Thinking about getting contact lenses? There’s a lot of information out there, so it can get overwhelming. Here are some answers to many contact lens FAQs that will hopefully clear things up for you as you consider getting contact lenses:
Can a contact lens get lost behind my eye?
No. It is possible if you rub your eye and dislodge the lens from its proper position the lens, it could move under your upper eyelid. Don’t panic if this happens, it’s not dangerous. Here’s how to remove a stuck contact.
At what age can I get contacts?
The average age when a kid first gets contact lenses is 13, but in a study at The Ohio State University College of Optometry, researchers evaluated the contact lens wear of 116 children and found most kids ages 8 to 11 years can successfully wear contact lenses. Daily disposable contact lenses such as clariti 1 day or MiSight 1 day lenses, are often prescribed for young patients as they require so little care.
Can I wear contacts if I also wear bifocal eyeglasses?
Yes, contacts for presbyopia are called "multifocal lenses".They are designed to have portions of the lens for distance vision and near vision. Some good options for this type of lens are CooperVision’s Biofinity® multifocal or MyDay® multifocal, both have advanced designs containing multiple zones of vision correction in both lenses, allowing for clear vision up close, at middle distances, and far away.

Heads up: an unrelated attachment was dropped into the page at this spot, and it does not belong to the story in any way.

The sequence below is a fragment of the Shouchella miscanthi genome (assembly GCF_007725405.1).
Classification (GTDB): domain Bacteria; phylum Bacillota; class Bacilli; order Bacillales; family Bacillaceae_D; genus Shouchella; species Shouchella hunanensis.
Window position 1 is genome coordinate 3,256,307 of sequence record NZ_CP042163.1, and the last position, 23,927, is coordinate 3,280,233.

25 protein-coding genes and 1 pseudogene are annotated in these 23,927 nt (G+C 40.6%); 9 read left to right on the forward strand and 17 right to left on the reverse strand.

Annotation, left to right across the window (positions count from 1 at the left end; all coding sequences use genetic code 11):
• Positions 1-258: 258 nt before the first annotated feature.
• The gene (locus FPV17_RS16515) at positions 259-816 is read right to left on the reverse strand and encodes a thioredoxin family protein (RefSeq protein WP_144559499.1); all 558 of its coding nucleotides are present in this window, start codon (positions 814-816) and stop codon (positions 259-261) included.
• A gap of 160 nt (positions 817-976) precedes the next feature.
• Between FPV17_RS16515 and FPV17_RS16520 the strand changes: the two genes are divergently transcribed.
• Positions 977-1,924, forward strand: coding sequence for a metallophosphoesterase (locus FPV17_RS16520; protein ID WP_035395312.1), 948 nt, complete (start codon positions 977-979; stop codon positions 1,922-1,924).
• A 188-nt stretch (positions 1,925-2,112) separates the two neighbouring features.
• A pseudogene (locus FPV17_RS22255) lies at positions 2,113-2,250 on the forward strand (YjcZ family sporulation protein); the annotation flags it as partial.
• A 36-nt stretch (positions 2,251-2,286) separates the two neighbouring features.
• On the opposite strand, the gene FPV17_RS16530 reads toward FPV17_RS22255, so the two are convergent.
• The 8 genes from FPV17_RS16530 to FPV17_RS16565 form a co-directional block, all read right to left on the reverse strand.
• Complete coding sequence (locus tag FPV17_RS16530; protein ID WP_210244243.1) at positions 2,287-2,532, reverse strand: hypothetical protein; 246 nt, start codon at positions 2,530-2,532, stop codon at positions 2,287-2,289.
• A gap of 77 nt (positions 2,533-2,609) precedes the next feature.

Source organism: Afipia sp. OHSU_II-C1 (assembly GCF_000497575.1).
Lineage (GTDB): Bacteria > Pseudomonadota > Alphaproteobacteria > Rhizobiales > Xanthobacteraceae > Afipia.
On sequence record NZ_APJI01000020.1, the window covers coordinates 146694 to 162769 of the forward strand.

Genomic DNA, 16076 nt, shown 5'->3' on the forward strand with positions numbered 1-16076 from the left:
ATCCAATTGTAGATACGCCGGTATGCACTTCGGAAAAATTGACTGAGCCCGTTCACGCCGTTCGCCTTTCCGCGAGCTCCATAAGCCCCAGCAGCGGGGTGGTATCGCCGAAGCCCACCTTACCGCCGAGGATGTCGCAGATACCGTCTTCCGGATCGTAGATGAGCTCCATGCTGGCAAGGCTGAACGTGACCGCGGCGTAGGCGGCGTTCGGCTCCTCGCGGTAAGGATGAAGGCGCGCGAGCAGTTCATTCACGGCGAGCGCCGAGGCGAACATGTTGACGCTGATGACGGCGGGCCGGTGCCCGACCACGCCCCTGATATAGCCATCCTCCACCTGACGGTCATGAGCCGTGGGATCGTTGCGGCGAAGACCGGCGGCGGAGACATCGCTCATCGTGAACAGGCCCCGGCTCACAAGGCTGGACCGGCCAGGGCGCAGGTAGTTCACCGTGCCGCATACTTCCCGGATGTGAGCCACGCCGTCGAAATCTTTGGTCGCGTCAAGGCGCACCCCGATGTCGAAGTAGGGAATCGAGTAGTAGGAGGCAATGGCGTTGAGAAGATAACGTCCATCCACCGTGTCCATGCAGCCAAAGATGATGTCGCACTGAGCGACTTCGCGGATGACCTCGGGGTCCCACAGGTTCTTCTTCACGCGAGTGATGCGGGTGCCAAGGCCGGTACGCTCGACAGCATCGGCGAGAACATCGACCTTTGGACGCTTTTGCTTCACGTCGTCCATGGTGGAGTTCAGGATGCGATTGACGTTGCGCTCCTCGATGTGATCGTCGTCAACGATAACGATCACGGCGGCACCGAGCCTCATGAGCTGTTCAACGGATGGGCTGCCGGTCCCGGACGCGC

I have astigmatism. Can I get contacts?
Yes! Contacts for astigmatism are called “toric lenses” and, unlike spherical lenses, have two different powers in the lens– one for astigmatism and the other for near/farsightedness. Some good options for this type of lens is CooperVision’s clariti® 1 day toric or MyDay® toric.
Can I sleep in my contacts?
It is not recommended to sleep in your contacts unless you have been prescribed lenses that are specifically designed for this purpose. For example, Biofinity contact lenses have been approved for up to 6 nights/7 days of extended wear.
Do I need to replace my contacts on a routine schedule even if they feel alright?
Yes. Contacts build up proteins that cause inflammation on the lid surface if not changed as scheduled. The contact lens wearer often is unaware of the inflammation until it becomes severe.
If contact lenses sound like a good idea to you, the first thing you need is a prescription. Use our Find an Eye Doctor tool to get started. If you still have questions, check out our contact lens FAQs page.